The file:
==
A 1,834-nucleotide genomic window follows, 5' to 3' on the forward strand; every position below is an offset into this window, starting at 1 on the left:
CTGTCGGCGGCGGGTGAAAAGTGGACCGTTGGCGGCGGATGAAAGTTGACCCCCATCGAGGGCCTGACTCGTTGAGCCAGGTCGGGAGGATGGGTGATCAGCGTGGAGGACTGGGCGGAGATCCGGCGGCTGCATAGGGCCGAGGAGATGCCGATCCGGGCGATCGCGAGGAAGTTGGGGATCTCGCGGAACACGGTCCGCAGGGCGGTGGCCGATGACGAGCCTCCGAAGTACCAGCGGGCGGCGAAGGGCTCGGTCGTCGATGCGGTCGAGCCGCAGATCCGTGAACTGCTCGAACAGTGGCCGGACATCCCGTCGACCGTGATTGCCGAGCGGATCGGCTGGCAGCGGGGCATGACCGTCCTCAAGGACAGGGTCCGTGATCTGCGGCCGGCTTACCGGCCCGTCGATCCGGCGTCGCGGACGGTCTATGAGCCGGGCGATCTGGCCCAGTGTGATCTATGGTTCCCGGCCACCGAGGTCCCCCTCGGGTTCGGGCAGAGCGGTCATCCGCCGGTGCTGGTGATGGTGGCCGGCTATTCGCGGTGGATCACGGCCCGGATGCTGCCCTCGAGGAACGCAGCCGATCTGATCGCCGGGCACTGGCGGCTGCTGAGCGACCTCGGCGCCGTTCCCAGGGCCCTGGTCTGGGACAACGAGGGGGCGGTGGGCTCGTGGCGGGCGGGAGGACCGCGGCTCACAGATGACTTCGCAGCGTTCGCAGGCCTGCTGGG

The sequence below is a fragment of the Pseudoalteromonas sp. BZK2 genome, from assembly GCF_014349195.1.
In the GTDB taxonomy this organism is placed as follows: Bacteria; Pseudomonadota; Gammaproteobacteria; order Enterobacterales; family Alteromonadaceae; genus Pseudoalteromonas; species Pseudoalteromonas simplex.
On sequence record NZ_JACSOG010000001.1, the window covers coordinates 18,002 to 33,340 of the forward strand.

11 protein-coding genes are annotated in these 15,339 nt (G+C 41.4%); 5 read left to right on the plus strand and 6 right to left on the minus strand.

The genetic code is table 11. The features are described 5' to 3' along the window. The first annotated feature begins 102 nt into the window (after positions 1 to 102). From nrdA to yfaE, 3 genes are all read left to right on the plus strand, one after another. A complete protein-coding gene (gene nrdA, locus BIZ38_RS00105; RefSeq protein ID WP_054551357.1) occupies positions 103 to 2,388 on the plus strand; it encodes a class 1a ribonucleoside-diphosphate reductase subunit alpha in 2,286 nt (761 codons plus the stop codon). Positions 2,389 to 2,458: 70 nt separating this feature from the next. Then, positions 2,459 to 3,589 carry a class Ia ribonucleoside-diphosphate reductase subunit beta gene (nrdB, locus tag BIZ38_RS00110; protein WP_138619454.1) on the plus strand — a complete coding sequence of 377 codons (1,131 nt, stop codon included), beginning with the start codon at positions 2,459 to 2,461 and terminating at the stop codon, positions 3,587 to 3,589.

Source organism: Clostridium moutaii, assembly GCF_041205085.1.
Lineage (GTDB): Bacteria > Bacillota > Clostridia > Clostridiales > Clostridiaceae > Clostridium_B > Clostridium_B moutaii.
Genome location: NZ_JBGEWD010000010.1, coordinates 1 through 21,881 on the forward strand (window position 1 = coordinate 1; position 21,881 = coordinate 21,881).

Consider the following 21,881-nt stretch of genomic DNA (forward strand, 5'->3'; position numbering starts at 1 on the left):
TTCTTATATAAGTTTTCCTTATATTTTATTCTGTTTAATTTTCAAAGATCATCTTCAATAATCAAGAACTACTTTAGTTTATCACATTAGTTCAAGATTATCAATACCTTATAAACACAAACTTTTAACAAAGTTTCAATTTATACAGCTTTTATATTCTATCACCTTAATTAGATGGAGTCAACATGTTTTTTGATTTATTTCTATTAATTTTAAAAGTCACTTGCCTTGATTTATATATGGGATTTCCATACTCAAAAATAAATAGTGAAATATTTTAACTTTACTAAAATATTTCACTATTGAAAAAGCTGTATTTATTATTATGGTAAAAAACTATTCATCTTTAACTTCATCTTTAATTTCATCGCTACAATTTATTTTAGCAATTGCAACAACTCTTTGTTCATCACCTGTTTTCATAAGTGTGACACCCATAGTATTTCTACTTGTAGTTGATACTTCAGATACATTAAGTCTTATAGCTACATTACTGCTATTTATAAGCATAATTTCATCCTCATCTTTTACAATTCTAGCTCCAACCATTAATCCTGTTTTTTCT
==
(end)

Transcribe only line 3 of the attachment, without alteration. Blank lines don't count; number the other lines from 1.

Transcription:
The sequence below is a fragment of the Pseudoalteromonas sp. BZK2 genome, from assembly GCF_014349195.1.